Home » Planning » Preparing To Manage A Trillion-Dollar Mistake

According to a Pentagon history of the F-35, Darpa quietly sought assistance from a research and development arm of Lockheed Martin known as the Skunk Works. By the early 1990s, the Darpa-Skunk Works collaboration had produced preliminary concepts, and the Marine Corps began pressing Congress for funding. The Air Force and Navy insisted that they, too, needed stealthy, supersonic fighters to replace aging Cold War-era models. Out of this clamoring grew a consensus that the only way to afford thousands of cutting-edge fighters was to build a basic model that could be customized for each service. “In terms of future tactical aircraft, this was the program,” says Frank Kendall, a senior Pentagon acquisition official during the Clinton and Obama administrations. “There was no other program.” Bloomberg Businessweek, Is the F-35 a Trillion-Dollar Mistake? April 4, 2017.

It was a nice little product we had. We had our project approved and moving along nicely. We were getting kudos for how well we worked with everyone and how well we had anticipated and planned for each department’s needs. Our planning and execution was informed by having studied the last few product projects in our class. We were going to show them how it was done. We were already hitting all our early deadlines, which had never been achieved by any project in the past.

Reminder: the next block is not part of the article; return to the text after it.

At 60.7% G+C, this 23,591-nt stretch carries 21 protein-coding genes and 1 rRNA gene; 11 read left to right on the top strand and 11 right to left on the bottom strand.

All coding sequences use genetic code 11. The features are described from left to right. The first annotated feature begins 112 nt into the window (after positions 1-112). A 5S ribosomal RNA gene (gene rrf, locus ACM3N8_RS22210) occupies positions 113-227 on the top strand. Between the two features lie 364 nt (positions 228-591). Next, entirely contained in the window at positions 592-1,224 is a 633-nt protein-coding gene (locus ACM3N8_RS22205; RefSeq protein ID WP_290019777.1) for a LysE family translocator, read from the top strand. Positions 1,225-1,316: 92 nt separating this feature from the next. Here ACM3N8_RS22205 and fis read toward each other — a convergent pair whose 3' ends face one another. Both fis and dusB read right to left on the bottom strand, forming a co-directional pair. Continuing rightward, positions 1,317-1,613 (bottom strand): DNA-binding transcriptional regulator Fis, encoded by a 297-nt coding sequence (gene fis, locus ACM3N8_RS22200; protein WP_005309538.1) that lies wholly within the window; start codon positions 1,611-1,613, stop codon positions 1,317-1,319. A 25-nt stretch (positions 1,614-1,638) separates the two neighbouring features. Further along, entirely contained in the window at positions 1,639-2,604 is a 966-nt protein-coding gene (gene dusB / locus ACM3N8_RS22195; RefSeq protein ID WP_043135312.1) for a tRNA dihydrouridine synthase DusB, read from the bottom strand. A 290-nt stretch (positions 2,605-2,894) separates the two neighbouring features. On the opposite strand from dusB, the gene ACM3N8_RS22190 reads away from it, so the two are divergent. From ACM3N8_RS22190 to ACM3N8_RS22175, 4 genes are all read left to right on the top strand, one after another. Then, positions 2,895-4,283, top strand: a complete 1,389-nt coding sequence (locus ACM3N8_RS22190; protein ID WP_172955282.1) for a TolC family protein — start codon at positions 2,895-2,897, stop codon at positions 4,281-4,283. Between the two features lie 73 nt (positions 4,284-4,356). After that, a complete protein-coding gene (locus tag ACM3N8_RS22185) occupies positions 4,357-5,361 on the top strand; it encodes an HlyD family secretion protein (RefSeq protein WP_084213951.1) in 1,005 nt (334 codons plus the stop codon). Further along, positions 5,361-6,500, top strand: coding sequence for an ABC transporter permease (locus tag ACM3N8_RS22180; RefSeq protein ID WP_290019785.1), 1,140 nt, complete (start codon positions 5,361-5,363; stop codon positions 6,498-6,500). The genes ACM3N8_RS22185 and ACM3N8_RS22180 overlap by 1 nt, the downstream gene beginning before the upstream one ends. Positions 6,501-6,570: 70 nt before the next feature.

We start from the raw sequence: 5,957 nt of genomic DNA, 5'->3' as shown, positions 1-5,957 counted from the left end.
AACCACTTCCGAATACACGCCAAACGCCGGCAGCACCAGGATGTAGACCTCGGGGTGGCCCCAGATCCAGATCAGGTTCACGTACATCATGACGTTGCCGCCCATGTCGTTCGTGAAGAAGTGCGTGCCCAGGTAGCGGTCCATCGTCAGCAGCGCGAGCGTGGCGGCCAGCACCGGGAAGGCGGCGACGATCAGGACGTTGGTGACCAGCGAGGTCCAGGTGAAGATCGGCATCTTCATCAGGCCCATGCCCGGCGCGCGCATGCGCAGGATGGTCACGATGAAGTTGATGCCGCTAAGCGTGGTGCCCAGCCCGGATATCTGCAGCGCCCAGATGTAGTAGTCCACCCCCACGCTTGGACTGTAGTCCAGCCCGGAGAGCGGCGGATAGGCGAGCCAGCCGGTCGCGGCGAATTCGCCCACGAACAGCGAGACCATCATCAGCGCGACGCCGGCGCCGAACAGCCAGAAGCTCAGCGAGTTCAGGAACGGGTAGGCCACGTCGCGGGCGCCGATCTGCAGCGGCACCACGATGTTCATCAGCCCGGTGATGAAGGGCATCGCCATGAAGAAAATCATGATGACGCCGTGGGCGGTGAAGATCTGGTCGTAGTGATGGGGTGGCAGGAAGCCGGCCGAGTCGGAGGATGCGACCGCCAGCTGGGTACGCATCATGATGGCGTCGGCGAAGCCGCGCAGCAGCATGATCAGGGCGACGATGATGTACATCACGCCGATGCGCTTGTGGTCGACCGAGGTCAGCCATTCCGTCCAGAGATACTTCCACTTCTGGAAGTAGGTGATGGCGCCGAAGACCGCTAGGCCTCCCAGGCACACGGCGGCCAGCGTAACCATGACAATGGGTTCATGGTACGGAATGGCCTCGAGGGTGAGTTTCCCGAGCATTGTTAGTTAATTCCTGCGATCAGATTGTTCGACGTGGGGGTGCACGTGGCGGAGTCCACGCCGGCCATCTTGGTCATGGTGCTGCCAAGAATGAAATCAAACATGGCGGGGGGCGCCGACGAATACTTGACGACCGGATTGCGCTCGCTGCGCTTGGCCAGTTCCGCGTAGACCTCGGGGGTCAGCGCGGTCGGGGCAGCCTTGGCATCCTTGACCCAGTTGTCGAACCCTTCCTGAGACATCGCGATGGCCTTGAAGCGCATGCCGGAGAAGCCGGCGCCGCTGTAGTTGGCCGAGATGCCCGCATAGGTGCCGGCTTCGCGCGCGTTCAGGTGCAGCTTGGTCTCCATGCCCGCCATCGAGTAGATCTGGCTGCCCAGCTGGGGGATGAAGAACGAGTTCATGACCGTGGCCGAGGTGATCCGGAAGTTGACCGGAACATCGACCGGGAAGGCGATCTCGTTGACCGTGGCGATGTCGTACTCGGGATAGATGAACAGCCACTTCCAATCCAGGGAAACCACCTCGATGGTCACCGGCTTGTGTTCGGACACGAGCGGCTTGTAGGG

For more on studying past projects: We Need To Deep Dive

The company, however, was looking for their next big killer mega product. They spotted our effort, heard how it was being managed so well, and decided to “leverage” it. They tripled the number of products we would produce, increased the number of requirements for the product line by over 400% and pulled the previously approved deadline in by two months.

We essentially lost control of our project. It did, in fact, deliver on the original date we predicted, which was amazing. The products were super buggy and the high-end version of the product was delayed and hence never sold well. However, the low-end of the product line was fairly popular with the consumer and sold well for years.

For more see the amazing Clydesdales: Is Your Project Schedule Really Driven By Your Requirements?

The lesson learned here was that if we do a good job at managing a project, we may get more attention than is good for our project. It took us years to clean up the quality of the product line, in particular the software, before we could finally, once again, launch a high-quality project. We succeeded and finally delivered good products on time with good quality. So, if you manage your projects well, be prepared to have a trillion dollar behemoth dropped in your lap and, no, it probably won’t go well.

Compare with:  Doing Well? Get Taken For Granted!

How prepared are you and your team to handle a massive upsizing of your project should that ever happen?

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